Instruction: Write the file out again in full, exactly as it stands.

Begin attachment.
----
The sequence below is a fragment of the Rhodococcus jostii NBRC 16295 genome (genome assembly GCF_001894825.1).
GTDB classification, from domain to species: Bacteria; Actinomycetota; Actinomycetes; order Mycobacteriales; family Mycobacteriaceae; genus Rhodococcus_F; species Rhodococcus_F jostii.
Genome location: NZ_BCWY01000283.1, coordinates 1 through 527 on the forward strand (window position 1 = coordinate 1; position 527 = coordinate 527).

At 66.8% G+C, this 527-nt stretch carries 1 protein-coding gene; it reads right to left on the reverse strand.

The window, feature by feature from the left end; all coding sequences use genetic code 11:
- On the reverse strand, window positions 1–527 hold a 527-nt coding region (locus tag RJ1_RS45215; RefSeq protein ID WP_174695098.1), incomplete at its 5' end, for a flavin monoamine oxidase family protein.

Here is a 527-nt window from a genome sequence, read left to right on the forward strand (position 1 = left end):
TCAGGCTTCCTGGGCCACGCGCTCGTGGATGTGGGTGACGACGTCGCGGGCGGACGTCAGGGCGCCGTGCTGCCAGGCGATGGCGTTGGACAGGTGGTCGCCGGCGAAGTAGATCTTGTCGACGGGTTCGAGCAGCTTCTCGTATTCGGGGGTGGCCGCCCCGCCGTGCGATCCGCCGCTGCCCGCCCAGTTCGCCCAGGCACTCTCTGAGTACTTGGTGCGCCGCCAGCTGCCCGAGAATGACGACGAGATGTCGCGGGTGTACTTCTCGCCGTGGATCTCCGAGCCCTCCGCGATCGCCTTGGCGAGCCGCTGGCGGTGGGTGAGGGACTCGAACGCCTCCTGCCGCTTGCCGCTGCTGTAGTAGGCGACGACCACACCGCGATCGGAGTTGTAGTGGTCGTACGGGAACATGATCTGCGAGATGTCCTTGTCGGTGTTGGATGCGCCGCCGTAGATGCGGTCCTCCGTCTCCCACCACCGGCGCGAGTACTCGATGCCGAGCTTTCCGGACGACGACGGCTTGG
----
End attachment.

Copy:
The sequence below is a fragment of the Rhodococcus jostii NBRC 16295 genome (genome assembly GCF_001894825.1).
GTDB classification, from domain to species: Bacteria; Actinomycetota; Actinomycetes; order Mycobacteriales; family Mycobacteriaceae; genus Rhodococcus_F; species Rhodococcus_F jostii.
Genome location: NZ_BCWY01000283.1, coordinates 1 through 527 on the forward strand (window position 1 = coordinate 1; position 527 = coordinate 527).

At 66.8% G+C, this 527-nt stretch carries 1 protein-coding gene; it reads right to left on the reverse strand.

The window, feature by feature from the left end; all coding sequences use genetic code 11:
- On the reverse strand, window positions 1–527 hold a 527-nt coding region (locus tag RJ1_RS45215; RefSeq protein ID WP_174695098.1), incomplete at its 5' end, for a flavin monoamine oxidase family protein.

Here is a 527-nt window from a genome sequence, read left to right on the forward strand (position 1 = left end):
TCAGGCTTCCTGGGCCACGCGCTCGTGGATGTGGGTGACGACGTCGCGGGCGGACGTCAGGGCGCCGTGCTGCCAGGCGATGGCGTTGGACAGGTGGTCGCCGGCGAAGTAGATCTTGTCGACGGGTTCGAGCAGCTTCTCGTATTCGGGGGTGGCCGCCCCGCCGTGCGATCCGCCGCTGCCCGCCCAGTTCGCCCAGGCACTCTCTGAGTACTTGGTGCGCCGCCAGCTGCCCGAGAATGACGACGAGATGTCGCGGGTGTACTTCTCGCCGTGGATCTCCGAGCCCTCCGCGATCGCCTTGGCGAGCCGCTGGCGGTGGGTGAGGGACTCGAACGCCTCCTGCCGCTTGCCGCTGCTGTAGTAGGCGACGACCACACCGCGATCGGAGTTGTAGTGGTCGTACGGGAACATGATCTGCGAGATGTCCTTGTCGGTGTTGGATGCGCCGCCGTAGATGCGGTCCTCCGTCTCCCACCACCGGCGCGAGTACTCGATGCCGAGCTTTCCGGACGACGACGGCTTGG